Petina Gappah grew up in Zimbabwe — it was Rhodesia until she was about ten — and today she lives in Geneva as an international lawyer. Her debut collection of stories, An Elegy for Easterly, is odd to read. Zimbabwe is a country with more problems, and grimmer, than I have standing to name: surreal hyperinflation (“I handed over a million dollars to the driver” is a common sort of phrase in these stories), AIDS, poverty, dictatorship, corruption. But these stories are everyday stories. They are wry slices of Zimbabwean life, whether that’s the life of the very poor or the very rich or somewhere in between. They sparkle with irony; they are often outright funny. Yet later — days later, weeks later — they are still with me, speaking in my ear of the human beings who populate them.
Many of Gappah’s stories tell the stories of women. Women are vulnerable in Zimbabwe’s social structure, whether they are rich or poor. Stories like “In the Heart of the Golden Triangle” and “At the Sound of the Last Post” are about women who live luxurious but confined lives as the wives of the country’s most powerful men. The sarcastic widow who narrates “At the Sound of the Last Post” from her husband’s state funeral stands on the same platform as Robert Mugabe as he delivers a eulogy. For these women, the daily fight is against their husbands’ infidelities – the men all keep mistresses in ‘small houses’ – and the perceived impertinence of their maids. Below these daily indiginities, the fear that eats away at them is of disease, of HIV:
You worry because you have not found condoms in his pocket. You find yourself hoping he keeps them in the small house. You watch for the tell-tale signs of illness which crosses over into the golden triangle and touches your gardener Timothy and your security guard whose name you can never remember. They both have the red lips that speak their status. The only red lips you want are from lipstick but you fear you may have them too if your husband continues to establish small houses all over the city.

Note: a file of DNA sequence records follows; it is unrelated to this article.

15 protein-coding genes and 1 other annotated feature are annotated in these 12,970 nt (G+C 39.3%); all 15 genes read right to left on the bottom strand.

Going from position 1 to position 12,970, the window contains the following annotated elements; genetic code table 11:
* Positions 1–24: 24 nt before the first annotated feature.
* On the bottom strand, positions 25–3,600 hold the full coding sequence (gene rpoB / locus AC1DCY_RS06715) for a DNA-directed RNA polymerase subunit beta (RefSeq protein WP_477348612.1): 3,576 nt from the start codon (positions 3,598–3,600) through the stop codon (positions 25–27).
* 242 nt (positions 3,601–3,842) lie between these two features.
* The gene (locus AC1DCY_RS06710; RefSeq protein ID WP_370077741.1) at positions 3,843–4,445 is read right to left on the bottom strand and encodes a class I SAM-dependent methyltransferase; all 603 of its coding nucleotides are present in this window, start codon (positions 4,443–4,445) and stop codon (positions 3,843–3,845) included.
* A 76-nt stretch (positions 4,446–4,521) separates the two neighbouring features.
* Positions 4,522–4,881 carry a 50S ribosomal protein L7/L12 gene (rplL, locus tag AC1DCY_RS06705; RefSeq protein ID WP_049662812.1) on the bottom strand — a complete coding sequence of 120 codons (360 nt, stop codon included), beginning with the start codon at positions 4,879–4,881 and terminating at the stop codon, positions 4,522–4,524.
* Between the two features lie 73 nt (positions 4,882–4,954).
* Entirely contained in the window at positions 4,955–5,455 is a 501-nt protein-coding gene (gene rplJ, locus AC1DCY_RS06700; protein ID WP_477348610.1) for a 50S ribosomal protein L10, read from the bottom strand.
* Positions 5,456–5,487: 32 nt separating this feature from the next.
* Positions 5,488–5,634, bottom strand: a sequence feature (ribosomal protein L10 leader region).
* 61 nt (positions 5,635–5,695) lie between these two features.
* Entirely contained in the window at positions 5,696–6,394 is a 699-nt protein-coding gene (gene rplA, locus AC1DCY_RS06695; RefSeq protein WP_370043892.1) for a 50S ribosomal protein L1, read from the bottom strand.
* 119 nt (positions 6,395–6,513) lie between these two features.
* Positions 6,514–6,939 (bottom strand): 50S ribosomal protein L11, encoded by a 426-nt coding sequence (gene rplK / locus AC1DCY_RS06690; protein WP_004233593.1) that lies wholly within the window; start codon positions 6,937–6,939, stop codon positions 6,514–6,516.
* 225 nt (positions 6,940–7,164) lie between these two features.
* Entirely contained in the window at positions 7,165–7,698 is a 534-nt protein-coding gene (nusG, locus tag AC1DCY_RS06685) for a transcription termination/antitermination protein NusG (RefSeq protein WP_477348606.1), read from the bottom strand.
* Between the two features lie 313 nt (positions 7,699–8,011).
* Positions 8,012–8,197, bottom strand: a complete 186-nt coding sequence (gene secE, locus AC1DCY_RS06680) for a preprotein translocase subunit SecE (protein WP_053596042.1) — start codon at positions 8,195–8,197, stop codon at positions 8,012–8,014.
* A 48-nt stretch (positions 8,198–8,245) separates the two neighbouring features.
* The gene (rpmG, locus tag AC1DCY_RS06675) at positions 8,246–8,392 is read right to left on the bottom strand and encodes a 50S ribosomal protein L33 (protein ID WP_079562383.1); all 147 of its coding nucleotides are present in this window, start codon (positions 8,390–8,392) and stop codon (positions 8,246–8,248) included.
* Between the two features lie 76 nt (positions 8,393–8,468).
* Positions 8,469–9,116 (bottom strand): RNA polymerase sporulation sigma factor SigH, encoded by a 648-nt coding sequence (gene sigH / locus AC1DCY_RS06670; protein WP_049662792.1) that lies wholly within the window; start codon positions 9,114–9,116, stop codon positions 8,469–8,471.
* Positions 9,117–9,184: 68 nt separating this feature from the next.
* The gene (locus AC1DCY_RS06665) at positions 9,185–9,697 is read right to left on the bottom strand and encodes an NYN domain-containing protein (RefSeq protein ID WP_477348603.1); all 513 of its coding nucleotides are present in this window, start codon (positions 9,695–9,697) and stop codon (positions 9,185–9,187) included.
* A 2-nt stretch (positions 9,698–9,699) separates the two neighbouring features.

This is a world in which infidelity means betrayal, of course, but it can also mean eviction and eventually death. These women do not have control over their own bodies, but neither do they have the control that would deny their husbands access to the bodies of other women. They cannot, because even as they sit and pray for their own health, they also depend entirely on their husband’s goodwill for protection and subsistence.
Gappah is equally comfortable writing about the very poor: in the title story, for instance, or in “The Maid from Lalapanzi,” in which a beloved maid and nanny commits suicide when she finds she is pregnant and has no other recourse. “That is what happens when you try to help these girls,” says the narrator’s aunt. The point of the story is to humanize the maid; Gappah spreads out a wealth of light, amusing social detail, and you almost don’t recognize how brutal the story really is until it’s over.
In fact, that’s the effect of most of these stories. There’s a story about a Zimbabwean man who gets involved in an email scam out of Geneva and loses all his money: it’s played for comedy, but it’s painful too, and it left me thinking for days. “The Mupandawana Dancing Champion” is about a man who’s lost his job but received three pairs of shoes as severance, and takes up dancing in competitions as a retirement scheme, because he can’t really retire; it’s funny and poignant and sad and dire all at once. Laughter and dancing and weeping and irony and death are mixed up in these stories. Gappah starts the collection with an epigraph from Jane Hirschfeld that seems extremely apt:
More and more I have come to admire resilience.
Not the simple resistance of a pillow, whose foam
returns over and over to the same shape, but the sinuous
tenacity of a tree: finding the light newly blocked on the one side,
it turns in another.
I found myself deeply engrossed in these stories. I would love to read Gappah’s novel, The Book of Memory, and see what more she has in store.